In the Netherlands, the Eritrean community – and particularly Eritrean migrants – has received considerable attention in the media. This has led to a series of parliamentary questions and resolutions.
Last year, the majority of the Dutch parliament adopted a resolution in which the Minister of Foreign Affairs was asked to research the Recovery and Rehabilitation Tax on members of the Eritrean diaspora in Europe (Tweede Kamer der Staten-Generaal, 2016).
In response, the Ministry of Foreign Affairs commissioned the Amsterdam-based research bureau DSP-groep to conduct a study on the levying and collection of the tax in seven European countries.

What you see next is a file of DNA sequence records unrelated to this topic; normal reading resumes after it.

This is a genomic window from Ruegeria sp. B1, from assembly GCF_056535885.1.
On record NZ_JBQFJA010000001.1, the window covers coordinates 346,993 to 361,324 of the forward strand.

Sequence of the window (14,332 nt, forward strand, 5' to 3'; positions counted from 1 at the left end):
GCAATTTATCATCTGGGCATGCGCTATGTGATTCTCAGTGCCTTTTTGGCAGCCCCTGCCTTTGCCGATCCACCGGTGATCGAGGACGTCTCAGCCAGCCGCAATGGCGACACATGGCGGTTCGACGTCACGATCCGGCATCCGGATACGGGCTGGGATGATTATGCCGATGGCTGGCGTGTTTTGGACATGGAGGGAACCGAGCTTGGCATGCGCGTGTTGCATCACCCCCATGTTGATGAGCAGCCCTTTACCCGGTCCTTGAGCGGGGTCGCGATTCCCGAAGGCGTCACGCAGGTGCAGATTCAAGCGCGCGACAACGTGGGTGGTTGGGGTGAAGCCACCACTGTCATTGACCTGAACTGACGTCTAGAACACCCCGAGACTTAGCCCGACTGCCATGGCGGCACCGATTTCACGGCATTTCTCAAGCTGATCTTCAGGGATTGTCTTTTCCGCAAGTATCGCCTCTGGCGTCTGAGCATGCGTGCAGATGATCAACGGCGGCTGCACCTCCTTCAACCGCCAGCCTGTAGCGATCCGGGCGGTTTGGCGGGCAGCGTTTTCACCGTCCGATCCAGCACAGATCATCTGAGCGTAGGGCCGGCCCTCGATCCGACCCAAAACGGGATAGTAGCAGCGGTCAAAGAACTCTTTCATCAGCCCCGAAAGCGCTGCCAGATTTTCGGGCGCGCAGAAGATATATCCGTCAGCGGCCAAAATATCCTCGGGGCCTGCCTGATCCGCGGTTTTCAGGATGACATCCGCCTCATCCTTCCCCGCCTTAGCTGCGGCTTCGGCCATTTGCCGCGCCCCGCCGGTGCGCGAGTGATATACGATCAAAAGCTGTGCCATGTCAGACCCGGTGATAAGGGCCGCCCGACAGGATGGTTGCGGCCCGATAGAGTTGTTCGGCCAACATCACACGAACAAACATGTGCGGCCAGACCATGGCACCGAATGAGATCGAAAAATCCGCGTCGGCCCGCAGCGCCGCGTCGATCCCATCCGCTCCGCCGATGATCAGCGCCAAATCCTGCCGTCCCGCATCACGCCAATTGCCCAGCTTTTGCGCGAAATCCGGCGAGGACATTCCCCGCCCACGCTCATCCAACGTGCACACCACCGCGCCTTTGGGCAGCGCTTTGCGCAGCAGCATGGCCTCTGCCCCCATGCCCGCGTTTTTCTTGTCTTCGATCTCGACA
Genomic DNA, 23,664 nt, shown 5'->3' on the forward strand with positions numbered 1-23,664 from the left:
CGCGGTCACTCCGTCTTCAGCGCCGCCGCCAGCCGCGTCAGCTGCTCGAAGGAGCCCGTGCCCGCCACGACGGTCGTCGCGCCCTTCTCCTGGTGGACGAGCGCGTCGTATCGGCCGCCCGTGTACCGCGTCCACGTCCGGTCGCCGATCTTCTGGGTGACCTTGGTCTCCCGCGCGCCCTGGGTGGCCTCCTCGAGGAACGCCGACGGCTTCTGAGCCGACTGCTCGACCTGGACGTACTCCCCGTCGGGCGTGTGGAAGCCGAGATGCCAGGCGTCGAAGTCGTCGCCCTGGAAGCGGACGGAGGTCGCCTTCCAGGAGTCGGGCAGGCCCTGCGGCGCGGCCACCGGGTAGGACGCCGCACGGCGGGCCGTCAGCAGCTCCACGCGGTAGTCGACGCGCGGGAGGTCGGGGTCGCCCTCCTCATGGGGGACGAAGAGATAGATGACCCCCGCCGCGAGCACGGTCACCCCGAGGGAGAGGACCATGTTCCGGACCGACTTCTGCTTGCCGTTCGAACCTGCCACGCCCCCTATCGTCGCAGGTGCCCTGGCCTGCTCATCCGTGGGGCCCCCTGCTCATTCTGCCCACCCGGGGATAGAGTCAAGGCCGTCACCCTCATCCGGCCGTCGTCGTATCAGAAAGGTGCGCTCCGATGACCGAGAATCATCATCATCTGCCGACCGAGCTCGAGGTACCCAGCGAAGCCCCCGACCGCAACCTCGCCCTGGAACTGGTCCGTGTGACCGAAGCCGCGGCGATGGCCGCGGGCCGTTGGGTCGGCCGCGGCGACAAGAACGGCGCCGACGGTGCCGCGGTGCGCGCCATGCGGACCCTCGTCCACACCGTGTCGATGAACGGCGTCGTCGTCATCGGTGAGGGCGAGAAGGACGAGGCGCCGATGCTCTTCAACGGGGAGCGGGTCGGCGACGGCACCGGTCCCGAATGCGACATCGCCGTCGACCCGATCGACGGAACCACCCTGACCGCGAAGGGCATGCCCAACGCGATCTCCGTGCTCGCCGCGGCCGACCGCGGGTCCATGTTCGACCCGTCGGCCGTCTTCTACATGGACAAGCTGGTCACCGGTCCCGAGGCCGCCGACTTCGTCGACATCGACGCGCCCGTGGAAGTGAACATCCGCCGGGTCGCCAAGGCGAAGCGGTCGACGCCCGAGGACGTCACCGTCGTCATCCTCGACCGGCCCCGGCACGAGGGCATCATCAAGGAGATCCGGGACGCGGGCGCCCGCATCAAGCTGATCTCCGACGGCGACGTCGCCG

The purpose of this research was to understand the nature and the extent of the levying and collection of the 2% Tax by the Eritrean Government on Eritreans living in various European countries.
One of the outcomes of this research is that:
the 2% Tax is perceived as mandatory by Eritreans in the diaspora and that non-compliance may result in a range of consequences, such as denial of consular services and punishment by association of relatives in Eritrea, including rights violations. It also found that the tax is potentially illegal in its application in practice, as it is, inter alia, collected using coercion and intimidation.
Ministers Koenders (Foreign Affairs) and Asscher (Social Affairs and Employment) presented the report to the Dutch House of representatives.